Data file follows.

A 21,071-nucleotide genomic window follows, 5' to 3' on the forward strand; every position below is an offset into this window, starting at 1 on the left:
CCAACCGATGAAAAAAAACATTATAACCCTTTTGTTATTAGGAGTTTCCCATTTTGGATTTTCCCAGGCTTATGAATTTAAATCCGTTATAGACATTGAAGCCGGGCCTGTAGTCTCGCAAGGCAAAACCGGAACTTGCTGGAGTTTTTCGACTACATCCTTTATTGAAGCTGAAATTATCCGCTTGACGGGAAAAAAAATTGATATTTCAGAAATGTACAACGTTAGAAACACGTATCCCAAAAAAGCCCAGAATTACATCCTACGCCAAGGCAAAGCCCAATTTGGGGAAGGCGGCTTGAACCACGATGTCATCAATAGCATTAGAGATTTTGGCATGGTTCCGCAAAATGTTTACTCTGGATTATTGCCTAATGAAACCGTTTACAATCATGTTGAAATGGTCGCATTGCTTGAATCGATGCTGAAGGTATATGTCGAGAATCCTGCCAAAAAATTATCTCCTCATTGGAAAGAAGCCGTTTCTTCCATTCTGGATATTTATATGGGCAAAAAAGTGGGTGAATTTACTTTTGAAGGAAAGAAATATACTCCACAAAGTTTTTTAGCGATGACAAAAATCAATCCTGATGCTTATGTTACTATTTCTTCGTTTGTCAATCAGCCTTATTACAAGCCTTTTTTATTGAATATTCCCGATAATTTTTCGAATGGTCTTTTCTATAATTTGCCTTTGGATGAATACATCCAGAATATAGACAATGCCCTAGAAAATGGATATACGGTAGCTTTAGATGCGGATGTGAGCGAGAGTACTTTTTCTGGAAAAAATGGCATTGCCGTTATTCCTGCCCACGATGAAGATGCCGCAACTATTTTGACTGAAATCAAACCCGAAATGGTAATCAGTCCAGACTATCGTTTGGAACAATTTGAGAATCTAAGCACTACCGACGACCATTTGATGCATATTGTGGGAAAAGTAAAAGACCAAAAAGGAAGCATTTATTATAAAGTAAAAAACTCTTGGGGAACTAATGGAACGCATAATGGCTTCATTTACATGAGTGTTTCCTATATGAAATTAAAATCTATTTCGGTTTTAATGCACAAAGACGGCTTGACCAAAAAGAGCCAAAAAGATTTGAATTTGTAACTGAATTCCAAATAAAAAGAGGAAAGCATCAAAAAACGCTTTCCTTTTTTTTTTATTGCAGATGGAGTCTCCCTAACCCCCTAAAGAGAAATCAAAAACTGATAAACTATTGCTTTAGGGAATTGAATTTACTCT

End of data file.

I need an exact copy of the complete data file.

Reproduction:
A 21,071-nucleotide genomic window follows, 5' to 3' on the forward strand; every position below is an offset into this window, starting at 1 on the left:
CCAACCGATGAAAAAAAACATTATAACCCTTTTGTTATTAGGAGTTTCCCATTTTGGATTTTCCCAGGCTTATGAATTTAAATCCGTTATAGACATTGAAGCCGGGCCTGTAGTCTCGCAAGGCAAAACCGGAACTTGCTGGAGTTTTTCGACTACATCCTTTATTGAAGCTGAAATTATCCGCTTGACGGGAAAAAAAATTGATATTTCAGAAATGTACAACGTTAGAAACACGTATCCCAAAAAAGCCCAGAATTACATCCTACGCCAAGGCAAAGCCCAATTTGGGGAAGGCGGCTTGAACCACGATGTCATCAATAGCATTAGAGATTTTGGCATGGTTCCGCAAAATGTTTACTCTGGATTATTGCCTAATGAAACCGTTTACAATCATGTTGAAATGGTCGCATTGCTTGAATCGATGCTGAAGGTATATGTCGAGAATCCTGCCAAAAAATTATCTCCTCATTGGAAAGAAGCCGTTTCTTCCATTCTGGATATTTATATGGGCAAAAAAGTGGGTGAATTTACTTTTGAAGGAAAGAAATATACTCCACAAAGTTTTTTAGCGATGACAAAAATCAATCCTGATGCTTATGTTACTATTTCTTCGTTTGTCAATCAGCCTTATTACAAGCCTTTTTTATTGAATATTCCCGATAATTTTTCGAATGGTCTTTTCTATAATTTGCCTTTGGATGAATACATCCAGAATATAGACAATGCCCTAGAAAATGGATATACGGTAGCTTTAGATGCGGATGTGAGCGAGAGTACTTTTTCTGGAAAAAATGGCATTGCCGTTATTCCTGCCCACGATGAAGATGCCGCAACTATTTTGACTGAAATCAAACCCGAAATGGTAATCAGTCCAGACTATCGTTTGGAACAATTTGAGAATCTAAGCACTACCGACGACCATTTGATGCATATTGTGGGAAAAGTAAAAGACCAAAAAGGAAGCATTTATTATAAAGTAAAAAACTCTTGGGGAACTAATGGAACGCATAATGGCTTCATTTACATGAGTGTTTCCTATATGAAATTAAAATCTATTTCGGTTTTAATGCACAAAGACGGCTTGACCAAAAAGAGCCAAAAAGATTTGAATTTGTAACTGAATTCCAAATAAAAAGAGGAAAGCATCAAAAAACGCTTTCCTTTTTTTTTTATTGCAGATGGAGTCTCCCTAACCCCCTAAAGAGAAATCAAAAACTGATAAACTATTGCTTTAGGGAATTGAATTTACTCT